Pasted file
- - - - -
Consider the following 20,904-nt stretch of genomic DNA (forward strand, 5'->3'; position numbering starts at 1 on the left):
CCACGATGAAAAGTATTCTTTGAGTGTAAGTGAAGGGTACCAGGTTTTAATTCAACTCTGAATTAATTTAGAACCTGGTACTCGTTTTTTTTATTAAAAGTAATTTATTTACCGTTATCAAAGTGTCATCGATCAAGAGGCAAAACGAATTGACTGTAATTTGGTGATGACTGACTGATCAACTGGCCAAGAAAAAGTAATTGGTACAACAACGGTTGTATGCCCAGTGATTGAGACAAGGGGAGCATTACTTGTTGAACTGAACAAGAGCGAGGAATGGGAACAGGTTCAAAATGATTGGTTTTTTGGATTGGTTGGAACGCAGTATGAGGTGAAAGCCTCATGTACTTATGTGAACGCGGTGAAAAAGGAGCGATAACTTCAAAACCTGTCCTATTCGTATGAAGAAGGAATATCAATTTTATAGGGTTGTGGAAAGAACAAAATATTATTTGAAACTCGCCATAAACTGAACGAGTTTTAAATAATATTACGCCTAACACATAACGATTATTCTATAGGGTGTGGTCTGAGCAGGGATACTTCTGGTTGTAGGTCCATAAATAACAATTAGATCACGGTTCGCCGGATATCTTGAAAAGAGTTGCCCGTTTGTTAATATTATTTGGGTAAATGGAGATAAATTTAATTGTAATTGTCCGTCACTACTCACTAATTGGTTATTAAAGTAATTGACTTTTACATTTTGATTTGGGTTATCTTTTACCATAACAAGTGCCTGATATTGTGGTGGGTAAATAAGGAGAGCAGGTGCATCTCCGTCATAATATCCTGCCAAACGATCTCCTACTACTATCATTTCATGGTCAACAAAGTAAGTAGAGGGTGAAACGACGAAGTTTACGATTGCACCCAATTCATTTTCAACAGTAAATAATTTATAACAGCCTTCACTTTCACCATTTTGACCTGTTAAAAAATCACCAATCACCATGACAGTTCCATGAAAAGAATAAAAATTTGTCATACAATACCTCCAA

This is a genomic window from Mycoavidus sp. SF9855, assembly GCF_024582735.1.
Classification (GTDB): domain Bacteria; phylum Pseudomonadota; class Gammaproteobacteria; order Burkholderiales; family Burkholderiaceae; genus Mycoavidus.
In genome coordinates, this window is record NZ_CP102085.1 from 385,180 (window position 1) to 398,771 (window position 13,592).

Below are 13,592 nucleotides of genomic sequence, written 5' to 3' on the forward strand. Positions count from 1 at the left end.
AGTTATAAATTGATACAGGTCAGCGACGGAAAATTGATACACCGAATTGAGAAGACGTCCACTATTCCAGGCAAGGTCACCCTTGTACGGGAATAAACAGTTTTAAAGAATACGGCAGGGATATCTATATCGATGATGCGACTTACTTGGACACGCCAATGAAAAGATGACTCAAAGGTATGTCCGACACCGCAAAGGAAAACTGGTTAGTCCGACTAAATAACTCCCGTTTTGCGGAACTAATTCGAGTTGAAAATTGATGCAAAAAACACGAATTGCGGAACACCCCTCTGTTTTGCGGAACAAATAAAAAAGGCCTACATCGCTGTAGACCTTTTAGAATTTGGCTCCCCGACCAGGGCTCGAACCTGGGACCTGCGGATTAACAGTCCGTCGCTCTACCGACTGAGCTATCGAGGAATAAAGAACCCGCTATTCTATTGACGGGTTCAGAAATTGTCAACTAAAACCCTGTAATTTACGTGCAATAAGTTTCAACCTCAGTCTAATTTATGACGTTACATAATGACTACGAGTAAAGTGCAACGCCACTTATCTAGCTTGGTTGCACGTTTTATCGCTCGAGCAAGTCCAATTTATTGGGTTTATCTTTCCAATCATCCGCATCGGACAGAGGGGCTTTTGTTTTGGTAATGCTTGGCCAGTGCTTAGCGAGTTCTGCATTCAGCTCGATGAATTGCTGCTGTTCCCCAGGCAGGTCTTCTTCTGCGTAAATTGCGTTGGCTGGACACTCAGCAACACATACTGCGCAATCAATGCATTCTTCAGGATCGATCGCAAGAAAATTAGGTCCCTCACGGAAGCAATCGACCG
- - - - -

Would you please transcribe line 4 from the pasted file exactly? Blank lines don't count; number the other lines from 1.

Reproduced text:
Classification (GTDB): domain Bacteria; phylum Pseudomonadota; class Gammaproteobacteria; order Burkholderiales; family Burkholderiaceae; genus Mycoavidus.